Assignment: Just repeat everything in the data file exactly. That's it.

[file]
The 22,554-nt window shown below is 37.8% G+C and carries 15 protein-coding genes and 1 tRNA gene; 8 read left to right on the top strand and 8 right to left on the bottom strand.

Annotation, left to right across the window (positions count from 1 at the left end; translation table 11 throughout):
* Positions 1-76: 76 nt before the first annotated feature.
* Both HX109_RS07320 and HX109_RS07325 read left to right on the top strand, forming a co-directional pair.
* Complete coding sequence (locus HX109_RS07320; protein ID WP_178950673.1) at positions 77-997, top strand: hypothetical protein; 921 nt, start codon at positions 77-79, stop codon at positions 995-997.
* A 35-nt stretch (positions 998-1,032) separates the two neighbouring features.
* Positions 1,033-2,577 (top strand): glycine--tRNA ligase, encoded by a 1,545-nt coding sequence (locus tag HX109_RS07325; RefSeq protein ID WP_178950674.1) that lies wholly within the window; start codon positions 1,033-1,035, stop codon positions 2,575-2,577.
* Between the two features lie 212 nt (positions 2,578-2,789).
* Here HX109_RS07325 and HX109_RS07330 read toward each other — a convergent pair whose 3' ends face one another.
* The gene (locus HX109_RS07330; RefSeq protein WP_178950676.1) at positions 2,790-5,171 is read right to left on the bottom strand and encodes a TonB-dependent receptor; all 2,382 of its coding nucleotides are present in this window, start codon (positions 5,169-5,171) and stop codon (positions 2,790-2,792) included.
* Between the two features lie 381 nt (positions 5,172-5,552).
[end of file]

The 22,554-nt window shown below is 37.8% G+C and carries 15 protein-coding genes and 1 tRNA gene; 8 read left to right on the top strand and 8 right to left on the bottom strand.

Annotation, left to right across the window (positions count from 1 at the left end; translation table 11 throughout):
* Positions 1-76: 76 nt before the first annotated feature.
* Both HX109_RS07320 and HX109_RS07325 read left to right on the top strand, forming a co-directional pair.
* Complete coding sequence (locus HX109_RS07320; protein ID WP_178950673.1) at positions 77-997, top strand: hypothetical protein; 921 nt, start codon at positions 77-79, stop codon at positions 995-997.
* A 35-nt stretch (positions 998-1,032) separates the two neighbouring features.
* Positions 1,033-2,577 (top strand): glycine--tRNA ligase, encoded by a 1,545-nt coding sequence (locus tag HX109_RS07325; RefSeq protein ID WP_178950674.1) that lies wholly within the window; start codon positions 1,033-1,035, stop codon positions 2,575-2,577.
* Between the two features lie 212 nt (positions 2,578-2,789).
* Here HX109_RS07325 and HX109_RS07330 read toward each other — a convergent pair whose 3' ends face one another.
* The gene (locus HX109_RS07330; RefSeq protein WP_178950676.1) at positions 2,790-5,171 is read right to left on the bottom strand and encodes a TonB-dependent receptor; all 2,382 of its coding nucleotides are present in this window, start codon (positions 5,169-5,171) and stop codon (positions 2,790-2,792) included.
* Between the two features lie 381 nt (positions 5,172-5,552).